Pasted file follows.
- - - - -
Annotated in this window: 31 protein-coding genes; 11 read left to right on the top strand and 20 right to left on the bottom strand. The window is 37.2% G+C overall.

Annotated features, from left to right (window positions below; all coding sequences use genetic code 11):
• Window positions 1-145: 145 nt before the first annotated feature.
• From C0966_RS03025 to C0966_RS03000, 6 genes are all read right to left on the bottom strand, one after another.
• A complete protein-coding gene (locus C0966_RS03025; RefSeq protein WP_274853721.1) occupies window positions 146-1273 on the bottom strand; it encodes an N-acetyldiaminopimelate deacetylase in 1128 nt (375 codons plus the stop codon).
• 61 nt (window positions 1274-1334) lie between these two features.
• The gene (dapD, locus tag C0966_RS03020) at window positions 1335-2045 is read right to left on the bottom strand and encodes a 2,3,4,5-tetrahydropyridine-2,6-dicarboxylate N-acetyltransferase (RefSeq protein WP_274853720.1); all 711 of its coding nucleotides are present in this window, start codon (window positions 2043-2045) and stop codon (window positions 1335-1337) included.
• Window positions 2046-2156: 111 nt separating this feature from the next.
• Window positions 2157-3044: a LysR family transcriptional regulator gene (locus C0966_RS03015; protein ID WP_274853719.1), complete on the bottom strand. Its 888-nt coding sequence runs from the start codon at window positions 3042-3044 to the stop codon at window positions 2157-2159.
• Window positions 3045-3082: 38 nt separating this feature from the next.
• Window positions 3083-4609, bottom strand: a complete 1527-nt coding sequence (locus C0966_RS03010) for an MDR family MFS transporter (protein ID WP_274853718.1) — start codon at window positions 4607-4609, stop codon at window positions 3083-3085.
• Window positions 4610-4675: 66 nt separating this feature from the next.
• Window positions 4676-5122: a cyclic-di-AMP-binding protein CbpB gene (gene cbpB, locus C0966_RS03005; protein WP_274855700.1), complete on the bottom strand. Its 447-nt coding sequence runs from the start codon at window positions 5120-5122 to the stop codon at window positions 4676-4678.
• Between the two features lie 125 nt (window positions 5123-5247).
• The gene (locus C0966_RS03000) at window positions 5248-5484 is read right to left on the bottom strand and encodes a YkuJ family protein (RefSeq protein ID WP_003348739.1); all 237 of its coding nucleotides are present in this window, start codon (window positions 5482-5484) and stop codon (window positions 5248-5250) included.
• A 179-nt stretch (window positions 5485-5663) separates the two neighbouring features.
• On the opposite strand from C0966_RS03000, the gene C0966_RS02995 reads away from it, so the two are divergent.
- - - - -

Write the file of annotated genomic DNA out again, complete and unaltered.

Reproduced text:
Annotated in this window: 31 protein-coding genes; 11 read left to right on the top strand and 20 right to left on the bottom strand. The window is 37.2% G+C overall.

Annotated features, from left to right (window positions below; all coding sequences use genetic code 11):
• Window positions 1-145: 145 nt before the first annotated feature.
• From C0966_RS03025 to C0966_RS03000, 6 genes are all read right to left on the bottom strand, one after another.
• A complete protein-coding gene (locus C0966_RS03025; RefSeq protein WP_274853721.1) occupies window positions 146-1273 on the bottom strand; it encodes an N-acetyldiaminopimelate deacetylase in 1128 nt (375 codons plus the stop codon).
• 61 nt (window positions 1274-1334) lie between these two features.
• The gene (dapD, locus tag C0966_RS03020) at window positions 1335-2045 is read right to left on the bottom strand and encodes a 2,3,4,5-tetrahydropyridine-2,6-dicarboxylate N-acetyltransferase (RefSeq protein WP_274853720.1); all 711 of its coding nucleotides are present in this window, start codon (window positions 2043-2045) and stop codon (window positions 1335-1337) included.
• Window positions 2046-2156: 111 nt separating this feature from the next.
• Window positions 2157-3044: a LysR family transcriptional regulator gene (locus C0966_RS03015; protein ID WP_274853719.1), complete on the bottom strand. Its 888-nt coding sequence runs from the start codon at window positions 3042-3044 to the stop codon at window positions 2157-2159.
• Window positions 3045-3082: 38 nt separating this feature from the next.
• Window positions 3083-4609, bottom strand: a complete 1527-nt coding sequence (locus C0966_RS03010) for an MDR family MFS transporter (protein ID WP_274853718.1) — start codon at window positions 4607-4609, stop codon at window positions 3083-3085.
• Window positions 4610-4675: 66 nt separating this feature from the next.
• Window positions 4676-5122: a cyclic-di-AMP-binding protein CbpB gene (gene cbpB, locus C0966_RS03005; protein WP_274855700.1), complete on the bottom strand. Its 447-nt coding sequence runs from the start codon at window positions 5120-5122 to the stop codon at window positions 4676-4678.
• Between the two features lie 125 nt (window positions 5123-5247).
• The gene (locus C0966_RS03000) at window positions 5248-5484 is read right to left on the bottom strand and encodes a YkuJ family protein (RefSeq protein ID WP_003348739.1); all 237 of its coding nucleotides are present in this window, start codon (window positions 5482-5484) and stop codon (window positions 5248-5250) included.
• A 179-nt stretch (window positions 5485-5663) separates the two neighbouring features.
• On the opposite strand from C0966_RS03000, the gene C0966_RS02995 reads away from it, so the two are divergent.